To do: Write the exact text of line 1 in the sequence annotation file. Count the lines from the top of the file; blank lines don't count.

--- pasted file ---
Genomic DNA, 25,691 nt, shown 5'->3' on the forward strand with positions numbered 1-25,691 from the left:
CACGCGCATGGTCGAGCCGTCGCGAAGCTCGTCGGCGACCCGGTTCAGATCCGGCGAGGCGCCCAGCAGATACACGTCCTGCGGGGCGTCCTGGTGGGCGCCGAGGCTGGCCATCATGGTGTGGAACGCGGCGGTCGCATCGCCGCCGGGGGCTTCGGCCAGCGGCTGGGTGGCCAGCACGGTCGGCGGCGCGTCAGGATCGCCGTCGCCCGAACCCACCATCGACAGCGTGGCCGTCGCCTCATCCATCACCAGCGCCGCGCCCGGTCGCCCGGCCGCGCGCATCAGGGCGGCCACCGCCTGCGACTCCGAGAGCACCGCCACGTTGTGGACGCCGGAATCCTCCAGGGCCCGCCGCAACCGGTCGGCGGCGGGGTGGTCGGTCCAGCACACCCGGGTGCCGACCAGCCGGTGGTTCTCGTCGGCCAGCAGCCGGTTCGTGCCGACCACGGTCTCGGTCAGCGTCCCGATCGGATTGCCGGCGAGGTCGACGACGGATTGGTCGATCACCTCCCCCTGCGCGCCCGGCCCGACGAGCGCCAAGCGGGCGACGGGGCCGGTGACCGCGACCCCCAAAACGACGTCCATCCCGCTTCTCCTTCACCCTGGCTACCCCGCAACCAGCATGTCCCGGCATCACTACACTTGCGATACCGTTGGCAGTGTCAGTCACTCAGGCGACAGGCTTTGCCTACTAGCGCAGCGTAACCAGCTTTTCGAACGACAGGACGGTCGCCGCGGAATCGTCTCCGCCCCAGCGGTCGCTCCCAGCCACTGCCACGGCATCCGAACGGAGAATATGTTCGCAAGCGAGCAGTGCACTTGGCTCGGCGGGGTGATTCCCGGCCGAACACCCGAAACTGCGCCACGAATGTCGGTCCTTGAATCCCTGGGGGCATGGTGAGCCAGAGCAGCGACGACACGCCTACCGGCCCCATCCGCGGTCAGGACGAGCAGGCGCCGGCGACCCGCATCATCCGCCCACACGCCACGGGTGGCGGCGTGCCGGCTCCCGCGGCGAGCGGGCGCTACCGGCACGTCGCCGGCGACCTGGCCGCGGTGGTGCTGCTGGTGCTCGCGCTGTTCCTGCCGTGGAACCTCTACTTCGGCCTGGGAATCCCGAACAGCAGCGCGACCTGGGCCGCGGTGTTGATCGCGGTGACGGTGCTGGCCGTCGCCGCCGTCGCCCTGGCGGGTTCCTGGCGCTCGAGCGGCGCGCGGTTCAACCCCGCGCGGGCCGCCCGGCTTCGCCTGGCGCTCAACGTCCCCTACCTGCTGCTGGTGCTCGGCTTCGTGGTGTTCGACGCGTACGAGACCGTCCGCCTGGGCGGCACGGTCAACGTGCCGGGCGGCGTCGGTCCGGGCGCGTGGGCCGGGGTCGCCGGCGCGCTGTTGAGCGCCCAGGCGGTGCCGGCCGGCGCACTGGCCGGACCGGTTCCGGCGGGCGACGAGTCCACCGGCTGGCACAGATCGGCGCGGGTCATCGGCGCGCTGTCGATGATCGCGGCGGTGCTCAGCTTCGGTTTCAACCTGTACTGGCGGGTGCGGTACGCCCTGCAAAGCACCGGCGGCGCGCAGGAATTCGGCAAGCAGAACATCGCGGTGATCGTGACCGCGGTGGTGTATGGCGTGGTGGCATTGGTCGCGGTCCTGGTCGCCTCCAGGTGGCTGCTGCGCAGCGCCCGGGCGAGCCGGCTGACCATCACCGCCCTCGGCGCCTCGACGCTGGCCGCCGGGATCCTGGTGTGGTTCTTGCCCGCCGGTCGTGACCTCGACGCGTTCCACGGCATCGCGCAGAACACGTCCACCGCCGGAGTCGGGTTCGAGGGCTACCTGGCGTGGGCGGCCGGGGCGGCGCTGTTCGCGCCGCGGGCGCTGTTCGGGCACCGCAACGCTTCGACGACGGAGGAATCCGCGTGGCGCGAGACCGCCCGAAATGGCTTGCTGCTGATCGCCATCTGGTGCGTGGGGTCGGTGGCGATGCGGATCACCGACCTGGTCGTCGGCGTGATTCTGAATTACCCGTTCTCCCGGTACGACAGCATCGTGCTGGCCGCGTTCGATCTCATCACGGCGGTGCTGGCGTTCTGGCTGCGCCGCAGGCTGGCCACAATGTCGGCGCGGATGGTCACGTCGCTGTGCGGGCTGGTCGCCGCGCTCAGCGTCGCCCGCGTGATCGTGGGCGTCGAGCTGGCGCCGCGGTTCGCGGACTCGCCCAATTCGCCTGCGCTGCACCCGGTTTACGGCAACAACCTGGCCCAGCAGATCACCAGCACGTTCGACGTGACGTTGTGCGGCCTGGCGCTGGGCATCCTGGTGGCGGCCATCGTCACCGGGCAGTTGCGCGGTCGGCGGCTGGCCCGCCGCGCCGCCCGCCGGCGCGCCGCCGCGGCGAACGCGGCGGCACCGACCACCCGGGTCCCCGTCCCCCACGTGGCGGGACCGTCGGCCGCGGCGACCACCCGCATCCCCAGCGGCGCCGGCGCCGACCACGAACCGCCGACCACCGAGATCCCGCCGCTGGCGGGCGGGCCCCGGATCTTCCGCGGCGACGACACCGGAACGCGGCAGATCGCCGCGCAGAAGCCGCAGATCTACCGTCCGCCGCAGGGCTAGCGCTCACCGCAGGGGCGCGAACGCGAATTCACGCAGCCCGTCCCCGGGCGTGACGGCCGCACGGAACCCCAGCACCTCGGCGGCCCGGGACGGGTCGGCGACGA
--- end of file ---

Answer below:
Genomic DNA, 25,691 nt, shown 5'->3' on the forward strand with positions numbered 1-25,691 from the left: